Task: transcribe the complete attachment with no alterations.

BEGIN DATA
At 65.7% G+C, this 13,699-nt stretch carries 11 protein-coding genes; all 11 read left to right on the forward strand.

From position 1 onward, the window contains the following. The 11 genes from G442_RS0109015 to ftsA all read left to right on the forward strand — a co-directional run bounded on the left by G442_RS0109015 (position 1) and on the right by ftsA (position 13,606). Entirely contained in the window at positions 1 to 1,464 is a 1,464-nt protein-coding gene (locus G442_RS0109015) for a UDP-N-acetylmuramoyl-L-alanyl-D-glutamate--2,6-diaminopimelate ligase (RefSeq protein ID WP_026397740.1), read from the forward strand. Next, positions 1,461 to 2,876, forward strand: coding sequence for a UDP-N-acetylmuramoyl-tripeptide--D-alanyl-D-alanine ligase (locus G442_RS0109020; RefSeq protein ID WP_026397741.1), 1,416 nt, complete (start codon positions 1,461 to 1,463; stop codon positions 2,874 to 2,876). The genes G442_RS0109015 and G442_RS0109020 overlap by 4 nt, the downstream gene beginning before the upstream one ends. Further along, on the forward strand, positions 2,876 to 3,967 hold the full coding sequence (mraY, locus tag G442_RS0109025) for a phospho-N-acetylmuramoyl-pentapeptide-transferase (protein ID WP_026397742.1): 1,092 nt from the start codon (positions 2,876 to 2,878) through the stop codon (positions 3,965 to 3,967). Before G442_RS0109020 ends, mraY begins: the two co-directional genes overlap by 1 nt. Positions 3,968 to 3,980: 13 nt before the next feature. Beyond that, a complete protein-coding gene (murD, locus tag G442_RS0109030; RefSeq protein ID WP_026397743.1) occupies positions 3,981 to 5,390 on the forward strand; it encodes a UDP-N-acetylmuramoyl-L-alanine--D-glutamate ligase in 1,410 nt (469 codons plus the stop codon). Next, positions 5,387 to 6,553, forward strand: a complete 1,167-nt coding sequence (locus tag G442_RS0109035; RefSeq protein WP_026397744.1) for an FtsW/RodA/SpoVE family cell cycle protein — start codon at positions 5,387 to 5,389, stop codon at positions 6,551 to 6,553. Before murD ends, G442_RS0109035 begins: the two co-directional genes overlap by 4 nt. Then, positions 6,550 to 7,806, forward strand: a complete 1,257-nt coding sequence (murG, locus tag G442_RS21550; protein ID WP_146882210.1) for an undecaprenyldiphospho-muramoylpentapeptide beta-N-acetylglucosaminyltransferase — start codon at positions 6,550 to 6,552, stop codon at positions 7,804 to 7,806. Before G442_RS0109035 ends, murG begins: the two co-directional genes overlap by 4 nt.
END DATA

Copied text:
At 65.7% G+C, this 13,699-nt stretch carries 11 protein-coding genes; all 11 read left to right on the forward strand.

From position 1 onward, the window contains the following. The 11 genes from G442_RS0109015 to ftsA all read left to right on the forward strand — a co-directional run bounded on the left by G442_RS0109015 (position 1) and on the right by ftsA (position 13,606). Entirely contained in the window at positions 1 to 1,464 is a 1,464-nt protein-coding gene (locus G442_RS0109015) for a UDP-N-acetylmuramoyl-L-alanyl-D-glutamate--2,6-diaminopimelate ligase (RefSeq protein ID WP_026397740.1), read from the forward strand. Next, positions 1,461 to 2,876, forward strand: coding sequence for a UDP-N-acetylmuramoyl-tripeptide--D-alanyl-D-alanine ligase (locus G442_RS0109020; RefSeq protein ID WP_026397741.1), 1,416 nt, complete (start codon positions 1,461 to 1,463; stop codon positions 2,874 to 2,876). The genes G442_RS0109015 and G442_RS0109020 overlap by 4 nt, the downstream gene beginning before the upstream one ends. Further along, on the forward strand, positions 2,876 to 3,967 hold the full coding sequence (mraY, locus tag G442_RS0109025) for a phospho-N-acetylmuramoyl-pentapeptide-transferase (protein ID WP_026397742.1): 1,092 nt from the start codon (positions 2,876 to 2,878) through the stop codon (positions 3,965 to 3,967). Before G442_RS0109020 ends, mraY begins: the two co-directional genes overlap by 1 nt. Positions 3,968 to 3,980: 13 nt before the next feature. Beyond that, a complete protein-coding gene (murD, locus tag G442_RS0109030; RefSeq protein ID WP_026397743.1) occupies positions 3,981 to 5,390 on the forward strand; it encodes a UDP-N-acetylmuramoyl-L-alanine--D-glutamate ligase in 1,410 nt (469 codons plus the stop codon). Next, positions 5,387 to 6,553, forward strand: a complete 1,167-nt coding sequence (locus tag G442_RS0109035; RefSeq protein WP_026397744.1) for an FtsW/RodA/SpoVE family cell cycle protein — start codon at positions 5,387 to 5,389, stop codon at positions 6,551 to 6,553. Before murD ends, G442_RS0109035 begins: the two co-directional genes overlap by 4 nt. Then, positions 6,550 to 7,806, forward strand: a complete 1,257-nt coding sequence (murG, locus tag G442_RS21550; protein ID WP_146882210.1) for an undecaprenyldiphospho-muramoylpentapeptide beta-N-acetylglucosaminyltransferase — start codon at positions 6,550 to 6,552, stop codon at positions 7,804 to 7,806. Before G442_RS0109035 ends, murG begins: the two co-directional genes overlap by 4 nt.